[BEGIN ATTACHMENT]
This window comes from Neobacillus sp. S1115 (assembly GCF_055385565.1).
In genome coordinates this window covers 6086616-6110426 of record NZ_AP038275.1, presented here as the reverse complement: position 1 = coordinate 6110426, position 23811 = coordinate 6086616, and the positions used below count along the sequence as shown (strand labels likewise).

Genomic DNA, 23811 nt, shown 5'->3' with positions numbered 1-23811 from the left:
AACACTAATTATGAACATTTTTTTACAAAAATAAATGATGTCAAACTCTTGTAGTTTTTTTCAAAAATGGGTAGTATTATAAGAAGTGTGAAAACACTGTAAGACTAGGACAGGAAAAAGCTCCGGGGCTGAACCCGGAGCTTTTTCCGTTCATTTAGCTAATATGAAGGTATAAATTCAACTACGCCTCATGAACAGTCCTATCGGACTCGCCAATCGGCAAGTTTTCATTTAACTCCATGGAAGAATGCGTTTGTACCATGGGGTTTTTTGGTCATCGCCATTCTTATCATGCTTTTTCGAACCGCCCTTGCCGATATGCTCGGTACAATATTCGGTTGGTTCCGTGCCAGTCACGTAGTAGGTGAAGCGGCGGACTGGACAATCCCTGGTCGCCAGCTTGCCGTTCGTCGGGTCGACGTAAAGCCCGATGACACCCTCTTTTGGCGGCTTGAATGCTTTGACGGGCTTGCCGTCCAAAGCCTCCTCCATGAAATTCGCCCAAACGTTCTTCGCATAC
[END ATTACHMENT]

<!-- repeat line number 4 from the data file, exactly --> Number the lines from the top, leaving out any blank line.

AACACTAATTATGAACATTTTTTTACAAAAATAAATGATGTCAAACTCTTGTAGTTTTTTTCAAAAATGGGTAGTATTATAAGAAGTGTGAAAACACTGTAAGACTAGGACAGGAAAAAGCTCCGGGGCTGAACCCGGAGCTTTTTCCGTTCATTTAGCTAATATGAAGGTATAAATTCAACTACGCCTCATGAACAGTCCTATCGGACTCGCCAATCGGCAAGTTTTCATTTAACTCCATGGAAGAATGCGTTTGTACCATGGGGTTTTTTGGTCATCGCCATTCTTATCATGCTTTTTCGAACCGCCCTTGCCGATATGCTCGGTACAATATTCGGTTGGTTCCGTGCCAGTCACGTAGTAGGTGAAGCGGCGGACTGGACAATCCCTGGTCGCCAGCTTGCCGTTCGTCGGGTCGACGTAAAGCCCGATGACACCCTCTTTTGGCGGCTTGAATGCTTTGACGGGCTTGCCGTCCAAAGCCTCCTCCATGAAATTCGCCCAAACGTTCTTCGCATAC